Journal information: Nanotechnology A current-driven spin neuron, shown here, is based on magnets like the straintronic spin neuron. However, the current-driven spin neuron is less energy-efficient and dissipates orders of magnitude more heat than the voltage-driven straintronic spin neuron. Credit: Biswas, et al. ©2015 IOP Publishing The researchers, Ayan K. Biswas, Professor Jayasimha Atulasimha, and Professor Supriyo Bandyopadhyay at Virginia Commonwealth University in Richmond, have published a paper on the straintronic spin neuron in a recent issue of Nanotechnology.As the scientists explain, finding an effective way to mimic real neurons is essential for realizing the full potential of artificial neural networks, yet this task has proven difficult.”Most computers are digital in nature and process information using Boolean logic,” Bandyopadhyay told Phys.org. “However, there are certain computational tasks that are better suited for ‘neuromorphic computing,’ which is based on how the human brain perceives and processes information. This inspired the field of artificial neural networks, which made great progress in the last century but was ultimately stymied by a hardware impasse. The electronics used to implement artificial neurons and synapses employ transistors and operational amplifiers, which dissipate enormous amounts of energy in the form of heat and consume large amounts of space on a chip. These drawbacks make thermal management on the chip extremely difficult and neuromorphic computing less attractive than it should be. “Fortunately, there are other ways to implement neurons, such as with magnetic devices. It was thought that magnetic devices will dissipate much less heat, but what we found is that they do not necessarily dissipate less heat in all circumstances. The heat dissipation depends on how the magnetic devices are switched to mimic a neuron’s operation. If they are switched with current, which is the usual approach, then they do not dissipate that much less heat, and, in some circumstances, may even dissipate more heat than transistors. “However, there is a way to switch certain types of magnets with mechanical strain generated by an electrical voltage. We found that if magnets are switched with that approach, then the magnetic neurons are indeed much less dissipative than both their transistor-based counterparts and current-switched magnetic counterparts. This is the ‘straintronic spin neuron,’ and it may provide a boost to neuromorphic information processing hardware.” Citation: ‘Straintronic spin neuron’ may greatly improve neural computing (2015, July 8) retrieved 18 August 2019 from https://phys.org/news/2015-07-straintronic-neuron-greatly-neural.html (Phys.org)—Researchers have proposed a new type of artificial neuron called a “straintronic spin neuron” that could serve as the basic unit of artificial neural networks—systems modeled on human brains that have the ability to compute, learn, and adapt. Compared to previous designs, the new artificial neuron is potentially orders of magnitude more energy-efficient, more robust against thermal degradation, and fires at a faster rate. More information: Ayan K. Biswas, et al. “The straintronic spin-neuron.” Nanotechnology. DOI: 10.1088/0957-4484/26/28/285201 Explore further “The extraordinary energy efficiency of the straintronic spin neuron is due to the fact that it takes very little voltage to switch the magnetization of a soft magnetostrictive nanomagnet elastically coupled to a piezoelectric film—a system known as a ‘two-phase multiferroic’—as long as the magnetostrictive nanomagnet is made of a special class of materials that have very high magnetostriction, such as Terfenol-D,” the researchers explained.In addition to being more energy-efficient, the straintronic spin neuron is also much more resilient to thermal noise than current-driven spin neurons. At temperatures above 0 K, thermal noise creates an additional random torque on the magnetization of any nanomagnet, which increases the probability that the neuron will either fire before reaching the threshold voltage or fail to fire after reaching the threshold voltage. This deleterious effect can be combatted by increasing the threshold current for firing (in the case of current-driven spin neurons) or the threshold voltage for firing (in the case of voltage-driven straintronic spin neurons), but this will also increase the energy dissipation. Here, the researchers showed that the tradeoff between energy efficiency and reliability favors the straintronic spin neuron overwhelmingly over current-driven spin neurons, which are estimated to dissipate several orders of magnitude more energy. With these advantages, straintronic spin neurons could have a variety of applications in neural computing.”What we have studied is a perceptron, which is a mathematical model of the artificial neuron,” Atulasimha said. “There are many possible applications of this in neural computing. One area we are interested in is spike-timing-dependent plasticity, which is a form of Hebbian learning. It is widely believed that it underlies learning and information storage in the brain, and there is a vast body of literature dealing with this. Straintronic spin neurons are fired by voltage impulses, and there are clear pathways to adapt them to the spike-timing-dependent plasticity model. We are also interested in character recognition, which employs feed-forward networks and image compression. That does not exclude anything else. Wherever heat dissipation is a spoiler, the straintronic spin neuron may be able to offer a solution.”The next steps for the researchers will involve fabricating the physical devices.”The proof of the pudding is always in the eating,” Biswas said. “Sooner or later, this device will have to be demonstrated experimentally. Our group has experimentally demonstrated switching of a magnet’s magnetization with strain in many different systems and we will strive to demonstrate the straintronic spin neuron in the future.” © 2015 Phys.org This document is subject to copyright. Apart from any fair dealing for the purpose of private study or research, no part may be reproduced without the written permission. The content is provided for information purposes only. Ultrafast heat conduction can manipulate nanoscale magnets The straintronic spin neuron is composed of magnets with mechanical strain generated by an electrical voltage. Because the magnets can be switched with very little voltage, the device has a very high energy efficiency. Credit: Biswas, et al. ©2015 IOP Publishing As the researchers explain, the proposed straintronic spin neuron is based on a magneto-tunneling junction, which is a tri-layered structure consisting of a hard nanomagnet, a spacer layer, and a soft magnetostrictive nanomagnet sitting on top of a piezoelectric film. Applying voltage pulses to the neuron generates a strain in the piezoelectric film, which is partially transferred to the soft magnetostrictive nanomagnet. When the strain in the nanomagnet exceeds a threshold value, the magnetization rotates abruptly, which changes the resistance of the magneto-tunneling junction between two stable states. The abrupt change in voltage across the device mimics neuron firing.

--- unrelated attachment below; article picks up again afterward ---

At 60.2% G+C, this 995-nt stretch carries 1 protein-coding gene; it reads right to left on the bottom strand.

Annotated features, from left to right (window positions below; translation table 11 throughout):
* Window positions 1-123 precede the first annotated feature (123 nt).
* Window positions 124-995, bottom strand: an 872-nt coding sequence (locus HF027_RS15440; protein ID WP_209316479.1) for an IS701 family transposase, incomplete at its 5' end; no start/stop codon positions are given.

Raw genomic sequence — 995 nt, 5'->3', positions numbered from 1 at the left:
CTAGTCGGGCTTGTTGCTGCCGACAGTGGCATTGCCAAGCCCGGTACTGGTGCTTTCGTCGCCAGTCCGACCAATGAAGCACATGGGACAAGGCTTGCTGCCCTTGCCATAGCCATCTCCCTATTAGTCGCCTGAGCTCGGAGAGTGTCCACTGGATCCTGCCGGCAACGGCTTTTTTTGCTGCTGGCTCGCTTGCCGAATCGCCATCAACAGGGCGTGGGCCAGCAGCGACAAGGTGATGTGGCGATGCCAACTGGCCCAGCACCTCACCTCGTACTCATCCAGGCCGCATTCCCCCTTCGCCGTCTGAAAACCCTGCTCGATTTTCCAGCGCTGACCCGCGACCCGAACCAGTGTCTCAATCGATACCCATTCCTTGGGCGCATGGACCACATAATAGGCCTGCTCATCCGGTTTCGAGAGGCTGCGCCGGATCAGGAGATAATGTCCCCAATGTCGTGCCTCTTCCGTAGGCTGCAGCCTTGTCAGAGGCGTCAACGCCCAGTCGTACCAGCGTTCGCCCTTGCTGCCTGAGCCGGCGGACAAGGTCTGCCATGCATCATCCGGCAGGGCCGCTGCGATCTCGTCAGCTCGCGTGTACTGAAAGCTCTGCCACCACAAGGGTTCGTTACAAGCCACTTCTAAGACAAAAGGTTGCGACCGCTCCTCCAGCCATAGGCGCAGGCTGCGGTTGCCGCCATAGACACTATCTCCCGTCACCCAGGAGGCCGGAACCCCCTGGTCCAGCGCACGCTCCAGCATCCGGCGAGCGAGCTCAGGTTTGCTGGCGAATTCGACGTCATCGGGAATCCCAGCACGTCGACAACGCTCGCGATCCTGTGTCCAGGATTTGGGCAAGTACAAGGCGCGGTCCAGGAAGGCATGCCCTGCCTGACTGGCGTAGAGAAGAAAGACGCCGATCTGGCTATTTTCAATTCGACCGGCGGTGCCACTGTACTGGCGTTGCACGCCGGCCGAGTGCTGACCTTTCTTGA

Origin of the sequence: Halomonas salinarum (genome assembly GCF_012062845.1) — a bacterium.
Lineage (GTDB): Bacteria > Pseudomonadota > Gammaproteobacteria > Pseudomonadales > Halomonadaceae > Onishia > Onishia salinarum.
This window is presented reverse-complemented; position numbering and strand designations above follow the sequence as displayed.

All the art lovers across the Capital can head on for this art exhibition cum sale of curated fine arts, decors and jewelry being organised by Artanddecors.com. The main aim of this show that is on till 17 August is to appreciate the value of art and create awareness about the Indian contemporary paintings. The collection from Arrested By Art, a contemporary art boutique is a visually rich representation of our beautiful cultural heritage comprising of world famous iconography like peacocks, Maharajas and Maharanis.This collection has been designed to suit the requirements of today’s contemporary audiences starting at Rs 4,500. All art works are accompanied by Certificate of Authenticity mentioning the title and date of the artwork along with an acknowledgment of the artist. The collection includes not only Indian contemporary artworks but also abstract and modern contemporary artworks too.